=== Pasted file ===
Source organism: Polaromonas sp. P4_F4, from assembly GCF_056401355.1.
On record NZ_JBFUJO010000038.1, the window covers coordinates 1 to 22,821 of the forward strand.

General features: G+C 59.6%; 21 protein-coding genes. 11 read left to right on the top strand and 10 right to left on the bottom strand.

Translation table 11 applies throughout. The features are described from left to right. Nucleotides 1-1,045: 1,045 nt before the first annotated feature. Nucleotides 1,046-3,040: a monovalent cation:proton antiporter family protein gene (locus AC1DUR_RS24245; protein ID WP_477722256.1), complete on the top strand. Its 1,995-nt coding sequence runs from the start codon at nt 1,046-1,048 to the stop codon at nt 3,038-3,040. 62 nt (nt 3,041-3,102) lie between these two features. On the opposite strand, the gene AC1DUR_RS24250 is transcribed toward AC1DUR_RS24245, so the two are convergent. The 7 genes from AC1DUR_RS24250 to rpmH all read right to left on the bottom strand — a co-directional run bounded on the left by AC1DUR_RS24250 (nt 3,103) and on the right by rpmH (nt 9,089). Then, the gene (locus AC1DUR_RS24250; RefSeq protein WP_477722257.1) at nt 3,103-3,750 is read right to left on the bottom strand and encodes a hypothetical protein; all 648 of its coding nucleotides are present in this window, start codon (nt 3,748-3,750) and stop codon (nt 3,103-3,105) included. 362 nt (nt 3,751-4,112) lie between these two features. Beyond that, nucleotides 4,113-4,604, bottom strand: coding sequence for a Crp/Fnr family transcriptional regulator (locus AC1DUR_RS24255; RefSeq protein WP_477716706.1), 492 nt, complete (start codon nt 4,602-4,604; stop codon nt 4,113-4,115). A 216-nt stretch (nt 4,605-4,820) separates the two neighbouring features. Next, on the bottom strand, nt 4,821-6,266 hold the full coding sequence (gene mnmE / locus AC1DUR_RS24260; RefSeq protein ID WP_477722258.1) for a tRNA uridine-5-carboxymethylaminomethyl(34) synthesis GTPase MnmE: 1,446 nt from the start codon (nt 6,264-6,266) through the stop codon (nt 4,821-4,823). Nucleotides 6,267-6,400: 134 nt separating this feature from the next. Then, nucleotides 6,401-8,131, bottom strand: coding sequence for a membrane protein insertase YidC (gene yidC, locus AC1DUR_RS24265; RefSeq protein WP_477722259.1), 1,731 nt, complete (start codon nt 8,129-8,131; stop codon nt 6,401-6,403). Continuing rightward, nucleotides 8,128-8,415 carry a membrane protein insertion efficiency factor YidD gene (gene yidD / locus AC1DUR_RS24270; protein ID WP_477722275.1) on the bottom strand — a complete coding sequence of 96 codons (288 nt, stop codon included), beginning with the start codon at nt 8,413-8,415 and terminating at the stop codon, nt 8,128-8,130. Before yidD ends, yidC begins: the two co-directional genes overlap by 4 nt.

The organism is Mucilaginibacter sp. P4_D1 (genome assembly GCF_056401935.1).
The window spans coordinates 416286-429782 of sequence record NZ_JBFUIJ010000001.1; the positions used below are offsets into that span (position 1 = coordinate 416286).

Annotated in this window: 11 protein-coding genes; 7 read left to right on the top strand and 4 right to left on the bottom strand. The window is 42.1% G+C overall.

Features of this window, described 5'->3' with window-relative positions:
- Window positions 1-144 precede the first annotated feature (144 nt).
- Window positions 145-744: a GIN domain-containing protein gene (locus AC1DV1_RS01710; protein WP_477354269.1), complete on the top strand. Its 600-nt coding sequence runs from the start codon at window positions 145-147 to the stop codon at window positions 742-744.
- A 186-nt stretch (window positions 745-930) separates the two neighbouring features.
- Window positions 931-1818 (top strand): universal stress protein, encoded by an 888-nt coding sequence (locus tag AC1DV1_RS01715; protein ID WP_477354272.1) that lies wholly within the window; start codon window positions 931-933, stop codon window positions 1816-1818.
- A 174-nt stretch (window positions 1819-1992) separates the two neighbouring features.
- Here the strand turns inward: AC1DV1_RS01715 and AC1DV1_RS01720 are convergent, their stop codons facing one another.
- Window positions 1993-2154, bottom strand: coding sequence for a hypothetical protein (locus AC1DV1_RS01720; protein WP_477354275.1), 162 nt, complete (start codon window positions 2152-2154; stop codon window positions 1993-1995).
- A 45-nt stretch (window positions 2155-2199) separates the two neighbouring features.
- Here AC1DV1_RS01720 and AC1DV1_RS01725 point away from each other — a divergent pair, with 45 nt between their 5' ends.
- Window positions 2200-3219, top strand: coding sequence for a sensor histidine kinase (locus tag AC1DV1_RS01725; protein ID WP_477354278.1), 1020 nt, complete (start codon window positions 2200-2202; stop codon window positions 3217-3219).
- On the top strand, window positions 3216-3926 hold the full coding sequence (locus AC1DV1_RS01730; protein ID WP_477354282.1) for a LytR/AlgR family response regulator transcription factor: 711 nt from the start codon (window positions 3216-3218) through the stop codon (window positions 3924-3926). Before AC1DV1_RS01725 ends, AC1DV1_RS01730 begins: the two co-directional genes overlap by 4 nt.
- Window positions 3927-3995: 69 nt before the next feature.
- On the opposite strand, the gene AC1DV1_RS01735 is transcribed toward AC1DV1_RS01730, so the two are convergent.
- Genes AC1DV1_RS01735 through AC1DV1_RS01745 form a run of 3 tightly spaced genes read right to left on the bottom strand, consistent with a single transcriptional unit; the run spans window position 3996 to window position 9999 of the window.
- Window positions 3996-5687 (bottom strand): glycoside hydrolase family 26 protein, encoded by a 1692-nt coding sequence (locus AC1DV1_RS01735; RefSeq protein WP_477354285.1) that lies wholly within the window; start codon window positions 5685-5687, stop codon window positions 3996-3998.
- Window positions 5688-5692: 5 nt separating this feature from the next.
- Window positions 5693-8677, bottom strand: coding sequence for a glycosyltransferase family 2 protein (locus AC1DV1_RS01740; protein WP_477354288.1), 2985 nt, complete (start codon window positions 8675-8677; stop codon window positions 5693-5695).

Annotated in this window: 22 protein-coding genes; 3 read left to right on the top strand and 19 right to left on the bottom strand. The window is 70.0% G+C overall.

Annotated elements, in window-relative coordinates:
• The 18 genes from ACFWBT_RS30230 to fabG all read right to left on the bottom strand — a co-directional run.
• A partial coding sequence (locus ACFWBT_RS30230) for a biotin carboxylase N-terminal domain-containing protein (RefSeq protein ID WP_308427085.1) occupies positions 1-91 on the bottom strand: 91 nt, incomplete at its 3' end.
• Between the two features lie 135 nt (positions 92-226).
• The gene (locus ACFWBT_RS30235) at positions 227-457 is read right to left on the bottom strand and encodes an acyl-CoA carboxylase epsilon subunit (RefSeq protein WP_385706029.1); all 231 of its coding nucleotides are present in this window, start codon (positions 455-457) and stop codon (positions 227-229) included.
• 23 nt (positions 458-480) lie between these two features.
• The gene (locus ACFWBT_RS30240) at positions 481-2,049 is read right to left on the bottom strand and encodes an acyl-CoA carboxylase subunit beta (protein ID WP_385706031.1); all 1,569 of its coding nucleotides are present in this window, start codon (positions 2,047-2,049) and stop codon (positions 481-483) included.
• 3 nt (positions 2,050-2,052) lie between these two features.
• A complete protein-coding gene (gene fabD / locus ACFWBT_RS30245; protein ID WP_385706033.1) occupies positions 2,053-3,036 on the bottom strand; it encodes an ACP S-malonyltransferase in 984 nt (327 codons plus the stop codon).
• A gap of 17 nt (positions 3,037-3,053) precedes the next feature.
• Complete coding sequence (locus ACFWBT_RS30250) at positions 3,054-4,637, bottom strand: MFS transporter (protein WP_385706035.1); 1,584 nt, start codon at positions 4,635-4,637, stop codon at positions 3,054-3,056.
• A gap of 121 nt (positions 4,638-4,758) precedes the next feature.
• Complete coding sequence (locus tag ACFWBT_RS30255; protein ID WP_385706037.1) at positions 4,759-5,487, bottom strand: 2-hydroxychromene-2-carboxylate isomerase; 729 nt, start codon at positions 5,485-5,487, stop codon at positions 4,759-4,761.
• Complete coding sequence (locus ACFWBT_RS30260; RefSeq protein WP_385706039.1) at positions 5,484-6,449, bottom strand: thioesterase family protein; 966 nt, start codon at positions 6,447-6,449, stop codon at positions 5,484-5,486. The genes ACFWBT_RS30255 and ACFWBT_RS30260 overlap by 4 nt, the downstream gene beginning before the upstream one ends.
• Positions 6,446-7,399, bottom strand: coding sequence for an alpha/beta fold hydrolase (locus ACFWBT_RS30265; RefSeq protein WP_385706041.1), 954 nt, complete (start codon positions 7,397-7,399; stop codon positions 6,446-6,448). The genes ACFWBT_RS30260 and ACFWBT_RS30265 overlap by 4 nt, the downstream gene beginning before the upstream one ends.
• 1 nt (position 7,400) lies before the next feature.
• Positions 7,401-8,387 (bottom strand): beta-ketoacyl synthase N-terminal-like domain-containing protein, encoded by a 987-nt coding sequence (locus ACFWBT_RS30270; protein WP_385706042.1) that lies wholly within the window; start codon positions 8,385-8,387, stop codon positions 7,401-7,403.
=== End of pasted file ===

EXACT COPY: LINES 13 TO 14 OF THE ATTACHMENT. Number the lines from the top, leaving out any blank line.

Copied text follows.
- A 174-nt stretch (window positions 1819-1992) separates the two neighbouring features.
- Here the strand turns inward: AC1DV1_RS01715 and AC1DV1_RS01720 are convergent, their stop codons facing one another.